For the younger kids we are having a YoHoHo Pirate Bash on Saturday, September 21st at 10am. There will be swashbuckling treats, crafts, games, and TREASURE!

Calling all jedi, sith, droids, and bounty hunters October 5th is the second annual Star Wars Reads Day!  This is a national event and parties will be held in bookstores and libraries around the country. Our party last year was a huge success and we hope that this year is even better. Dress up like your favorite Star Wars character and come to the library at 10am. There will be Star Wars games and crafts and lots of Jeditastic prizes. After the party there will be a Star Wars movie with free popcorn.

For all of you with toddlers and preschoolers, Story Time will continue to be on Fridays at 10:30 am. Instead of a weekly evening story time, though, we will be be be having special Story Time events for kids of all ages. The first of these will be our BOOdacious Halloween Party on the Tuesday before Halloween at 6pm. There will be tricks, treats, stories, and a costume contest.

Speaking of Halloween the library will be showing spooky movies every Monday night at 6pm throughout the month of October. If you have older kids in sports this is a great way to entertain younger siblings.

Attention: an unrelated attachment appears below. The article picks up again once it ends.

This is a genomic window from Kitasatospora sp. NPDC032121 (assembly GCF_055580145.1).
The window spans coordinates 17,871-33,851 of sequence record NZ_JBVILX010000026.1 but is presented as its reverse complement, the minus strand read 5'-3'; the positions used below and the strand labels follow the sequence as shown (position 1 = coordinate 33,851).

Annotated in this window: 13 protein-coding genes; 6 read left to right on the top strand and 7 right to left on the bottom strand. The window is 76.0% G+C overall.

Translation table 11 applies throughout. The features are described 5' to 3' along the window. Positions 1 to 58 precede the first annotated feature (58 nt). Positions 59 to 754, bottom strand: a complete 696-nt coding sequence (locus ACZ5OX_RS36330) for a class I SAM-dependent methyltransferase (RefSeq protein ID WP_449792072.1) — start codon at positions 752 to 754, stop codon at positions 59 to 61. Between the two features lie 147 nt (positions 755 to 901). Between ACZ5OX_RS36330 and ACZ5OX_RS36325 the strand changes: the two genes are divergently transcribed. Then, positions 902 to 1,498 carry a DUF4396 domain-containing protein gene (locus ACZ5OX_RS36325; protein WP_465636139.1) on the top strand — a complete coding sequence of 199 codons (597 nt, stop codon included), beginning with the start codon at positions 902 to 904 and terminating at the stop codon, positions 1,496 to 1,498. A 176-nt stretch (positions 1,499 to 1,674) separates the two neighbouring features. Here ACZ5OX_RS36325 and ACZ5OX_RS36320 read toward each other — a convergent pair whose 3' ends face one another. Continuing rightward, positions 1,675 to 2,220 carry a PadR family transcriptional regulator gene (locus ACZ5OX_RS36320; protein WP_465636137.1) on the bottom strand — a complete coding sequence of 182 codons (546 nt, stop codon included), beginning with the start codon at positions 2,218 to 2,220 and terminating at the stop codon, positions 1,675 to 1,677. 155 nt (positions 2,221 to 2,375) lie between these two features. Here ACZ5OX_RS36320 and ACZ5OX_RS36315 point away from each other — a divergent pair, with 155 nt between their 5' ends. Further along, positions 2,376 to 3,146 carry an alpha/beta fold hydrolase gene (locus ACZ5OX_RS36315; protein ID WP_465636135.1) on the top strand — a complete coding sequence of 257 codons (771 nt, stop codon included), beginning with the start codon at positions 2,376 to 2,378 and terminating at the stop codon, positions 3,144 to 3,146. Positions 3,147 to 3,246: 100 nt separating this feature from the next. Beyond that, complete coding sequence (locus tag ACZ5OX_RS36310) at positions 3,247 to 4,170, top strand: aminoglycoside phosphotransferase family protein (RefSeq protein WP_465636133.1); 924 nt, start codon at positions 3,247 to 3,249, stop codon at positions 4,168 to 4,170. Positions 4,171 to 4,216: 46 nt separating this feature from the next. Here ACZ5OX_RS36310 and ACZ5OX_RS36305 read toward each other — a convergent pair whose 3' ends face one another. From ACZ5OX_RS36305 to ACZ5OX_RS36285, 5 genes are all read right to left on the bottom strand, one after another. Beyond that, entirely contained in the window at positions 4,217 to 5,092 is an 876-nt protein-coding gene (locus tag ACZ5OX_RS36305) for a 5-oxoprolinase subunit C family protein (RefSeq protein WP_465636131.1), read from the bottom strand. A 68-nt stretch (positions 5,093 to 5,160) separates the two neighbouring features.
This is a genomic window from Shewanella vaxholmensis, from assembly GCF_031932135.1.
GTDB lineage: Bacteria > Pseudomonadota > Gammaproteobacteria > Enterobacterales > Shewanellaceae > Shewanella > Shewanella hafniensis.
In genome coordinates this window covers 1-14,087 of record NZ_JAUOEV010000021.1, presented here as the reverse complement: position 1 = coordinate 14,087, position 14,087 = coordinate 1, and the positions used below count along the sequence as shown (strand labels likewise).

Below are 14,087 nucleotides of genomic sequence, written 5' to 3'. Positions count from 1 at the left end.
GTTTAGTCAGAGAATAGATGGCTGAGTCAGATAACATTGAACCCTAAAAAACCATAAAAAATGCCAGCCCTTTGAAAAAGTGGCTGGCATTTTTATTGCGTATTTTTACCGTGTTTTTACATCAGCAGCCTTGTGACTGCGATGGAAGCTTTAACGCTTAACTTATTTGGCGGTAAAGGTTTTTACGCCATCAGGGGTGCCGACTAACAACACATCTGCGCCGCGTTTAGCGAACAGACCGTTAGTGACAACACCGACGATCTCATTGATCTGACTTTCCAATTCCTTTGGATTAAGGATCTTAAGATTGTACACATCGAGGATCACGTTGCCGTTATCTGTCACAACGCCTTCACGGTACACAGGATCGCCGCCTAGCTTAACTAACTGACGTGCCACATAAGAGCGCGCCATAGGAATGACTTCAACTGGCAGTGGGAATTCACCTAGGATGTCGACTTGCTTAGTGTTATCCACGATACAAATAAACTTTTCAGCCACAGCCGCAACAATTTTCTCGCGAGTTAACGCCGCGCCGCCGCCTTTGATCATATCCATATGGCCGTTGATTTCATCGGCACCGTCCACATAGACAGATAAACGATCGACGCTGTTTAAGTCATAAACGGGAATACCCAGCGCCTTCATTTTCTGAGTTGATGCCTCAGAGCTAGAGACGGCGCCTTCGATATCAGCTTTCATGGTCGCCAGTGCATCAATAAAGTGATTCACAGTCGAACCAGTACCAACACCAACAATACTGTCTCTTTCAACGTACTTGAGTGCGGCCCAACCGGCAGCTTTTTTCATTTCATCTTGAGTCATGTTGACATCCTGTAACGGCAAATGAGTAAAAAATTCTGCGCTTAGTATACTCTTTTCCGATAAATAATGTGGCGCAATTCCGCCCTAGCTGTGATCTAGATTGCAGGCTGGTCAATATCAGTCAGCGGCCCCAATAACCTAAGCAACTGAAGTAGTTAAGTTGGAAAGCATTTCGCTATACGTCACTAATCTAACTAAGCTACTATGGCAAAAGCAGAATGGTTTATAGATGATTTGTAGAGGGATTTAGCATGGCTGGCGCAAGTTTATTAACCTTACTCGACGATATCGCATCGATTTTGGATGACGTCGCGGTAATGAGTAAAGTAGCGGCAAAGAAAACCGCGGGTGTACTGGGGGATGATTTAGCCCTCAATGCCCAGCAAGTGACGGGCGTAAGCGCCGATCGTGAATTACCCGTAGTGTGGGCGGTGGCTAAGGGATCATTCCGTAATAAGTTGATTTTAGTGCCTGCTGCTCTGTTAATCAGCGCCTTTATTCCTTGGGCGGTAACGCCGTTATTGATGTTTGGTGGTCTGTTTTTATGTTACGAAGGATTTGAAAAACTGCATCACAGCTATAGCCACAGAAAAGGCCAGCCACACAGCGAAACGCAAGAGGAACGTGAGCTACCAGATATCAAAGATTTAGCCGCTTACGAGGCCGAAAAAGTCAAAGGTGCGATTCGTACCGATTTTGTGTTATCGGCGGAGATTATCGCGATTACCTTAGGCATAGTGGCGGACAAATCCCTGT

There are so many other spectacular parties and programs at the library from Lego Club and Tween craft time to a Plants vs. Zombies party. Stop in and pick up one of our event calendars so you will not miss out on any of the fun!

Monday, September 9, 2013

We all know the great musical Grease. At the Portland Library, teens are invited to come to a Grease themed party! It is Sept. 17 at 5p. Everyone should come dressed up. We will be watching the movie with popcorn and playing pin the cherry on the sundae, 3D tic-tac-toe, bean bag toss, bobbing for apples, a dart game, and an ICE CREAM bar!